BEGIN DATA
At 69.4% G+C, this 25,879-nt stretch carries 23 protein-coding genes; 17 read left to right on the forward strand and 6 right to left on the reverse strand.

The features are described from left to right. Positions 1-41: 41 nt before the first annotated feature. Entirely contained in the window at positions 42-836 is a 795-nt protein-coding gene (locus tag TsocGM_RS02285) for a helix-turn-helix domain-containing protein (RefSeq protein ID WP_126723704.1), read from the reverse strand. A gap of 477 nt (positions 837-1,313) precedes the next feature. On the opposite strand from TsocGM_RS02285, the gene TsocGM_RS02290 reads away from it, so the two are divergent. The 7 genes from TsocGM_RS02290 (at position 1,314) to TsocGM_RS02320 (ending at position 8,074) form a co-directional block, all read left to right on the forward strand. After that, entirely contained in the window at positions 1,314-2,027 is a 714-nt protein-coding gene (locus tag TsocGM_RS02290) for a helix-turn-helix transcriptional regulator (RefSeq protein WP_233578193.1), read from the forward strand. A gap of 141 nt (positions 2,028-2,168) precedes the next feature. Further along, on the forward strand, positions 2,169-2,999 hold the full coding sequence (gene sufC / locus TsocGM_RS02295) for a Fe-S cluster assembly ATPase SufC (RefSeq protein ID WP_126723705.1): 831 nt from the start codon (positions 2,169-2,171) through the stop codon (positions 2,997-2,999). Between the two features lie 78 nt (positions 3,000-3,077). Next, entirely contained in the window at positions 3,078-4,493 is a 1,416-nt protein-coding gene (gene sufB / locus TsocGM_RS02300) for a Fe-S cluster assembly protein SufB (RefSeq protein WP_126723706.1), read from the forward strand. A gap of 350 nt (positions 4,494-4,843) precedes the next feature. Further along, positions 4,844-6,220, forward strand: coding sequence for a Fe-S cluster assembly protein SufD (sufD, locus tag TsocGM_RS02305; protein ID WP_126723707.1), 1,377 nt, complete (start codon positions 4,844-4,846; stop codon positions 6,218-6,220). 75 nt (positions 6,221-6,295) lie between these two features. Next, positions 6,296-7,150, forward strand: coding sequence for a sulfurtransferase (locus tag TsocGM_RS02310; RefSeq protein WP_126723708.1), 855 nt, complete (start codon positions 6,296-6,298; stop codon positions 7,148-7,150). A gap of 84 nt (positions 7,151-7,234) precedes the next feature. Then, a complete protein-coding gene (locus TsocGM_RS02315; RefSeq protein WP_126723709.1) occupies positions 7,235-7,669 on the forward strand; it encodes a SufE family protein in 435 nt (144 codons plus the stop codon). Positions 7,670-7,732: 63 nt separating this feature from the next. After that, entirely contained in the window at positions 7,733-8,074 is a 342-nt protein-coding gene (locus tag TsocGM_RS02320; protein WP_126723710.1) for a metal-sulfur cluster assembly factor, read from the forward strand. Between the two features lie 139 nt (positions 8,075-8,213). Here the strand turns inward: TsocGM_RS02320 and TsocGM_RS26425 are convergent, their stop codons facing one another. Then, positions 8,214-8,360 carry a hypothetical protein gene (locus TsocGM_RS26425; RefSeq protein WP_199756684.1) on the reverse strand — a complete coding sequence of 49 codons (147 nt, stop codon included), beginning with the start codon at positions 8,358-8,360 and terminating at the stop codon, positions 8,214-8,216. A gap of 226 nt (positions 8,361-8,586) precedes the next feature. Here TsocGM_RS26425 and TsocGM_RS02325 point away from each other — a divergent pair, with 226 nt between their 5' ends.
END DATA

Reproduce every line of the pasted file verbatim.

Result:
At 69.4% G+C, this 25,879-nt stretch carries 23 protein-coding genes; 17 read left to right on the forward strand and 6 right to left on the reverse strand.

The features are described from left to right. Positions 1-41: 41 nt before the first annotated feature. Entirely contained in the window at positions 42-836 is a 795-nt protein-coding gene (locus tag TsocGM_RS02285) for a helix-turn-helix domain-containing protein (RefSeq protein ID WP_126723704.1), read from the reverse strand. A gap of 477 nt (positions 837-1,313) precedes the next feature. On the opposite strand from TsocGM_RS02285, the gene TsocGM_RS02290 reads away from it, so the two are divergent. The 7 genes from TsocGM_RS02290 (at position 1,314) to TsocGM_RS02320 (ending at position 8,074) form a co-directional block, all read left to right on the forward strand. After that, entirely contained in the window at positions 1,314-2,027 is a 714-nt protein-coding gene (locus tag TsocGM_RS02290) for a helix-turn-helix transcriptional regulator (RefSeq protein WP_233578193.1), read from the forward strand. A gap of 141 nt (positions 2,028-2,168) precedes the next feature. Further along, on the forward strand, positions 2,169-2,999 hold the full coding sequence (gene sufC / locus TsocGM_RS02295) for a Fe-S cluster assembly ATPase SufC (RefSeq protein ID WP_126723705.1): 831 nt from the start codon (positions 2,169-2,171) through the stop codon (positions 2,997-2,999). Between the two features lie 78 nt (positions 3,000-3,077). Next, entirely contained in the window at positions 3,078-4,493 is a 1,416-nt protein-coding gene (gene sufB / locus TsocGM_RS02300) for a Fe-S cluster assembly protein SufB (RefSeq protein WP_126723706.1), read from the forward strand. A gap of 350 nt (positions 4,494-4,843) precedes the next feature. Further along, positions 4,844-6,220, forward strand: coding sequence for a Fe-S cluster assembly protein SufD (sufD, locus tag TsocGM_RS02305; protein ID WP_126723707.1), 1,377 nt, complete (start codon positions 4,844-4,846; stop codon positions 6,218-6,220). 75 nt (positions 6,221-6,295) lie between these two features. Next, positions 6,296-7,150, forward strand: coding sequence for a sulfurtransferase (locus tag TsocGM_RS02310; RefSeq protein WP_126723708.1), 855 nt, complete (start codon positions 6,296-6,298; stop codon positions 7,148-7,150). A gap of 84 nt (positions 7,151-7,234) precedes the next feature. Then, a complete protein-coding gene (locus TsocGM_RS02315; RefSeq protein WP_126723709.1) occupies positions 7,235-7,669 on the forward strand; it encodes a SufE family protein in 435 nt (144 codons plus the stop codon). Positions 7,670-7,732: 63 nt separating this feature from the next. After that, entirely contained in the window at positions 7,733-8,074 is a 342-nt protein-coding gene (locus tag TsocGM_RS02320; protein WP_126723710.1) for a metal-sulfur cluster assembly factor, read from the forward strand. Between the two features lie 139 nt (positions 8,075-8,213). Here the strand turns inward: TsocGM_RS02320 and TsocGM_RS26425 are convergent, their stop codons facing one another. Then, positions 8,214-8,360 carry a hypothetical protein gene (locus TsocGM_RS26425; RefSeq protein WP_199756684.1) on the reverse strand — a complete coding sequence of 49 codons (147 nt, stop codon included), beginning with the start codon at positions 8,358-8,360 and terminating at the stop codon, positions 8,214-8,216. A gap of 226 nt (positions 8,361-8,586) precedes the next feature. Here TsocGM_RS26425 and TsocGM_RS02325 point away from each other — a divergent pair, with 226 nt between their 5' ends.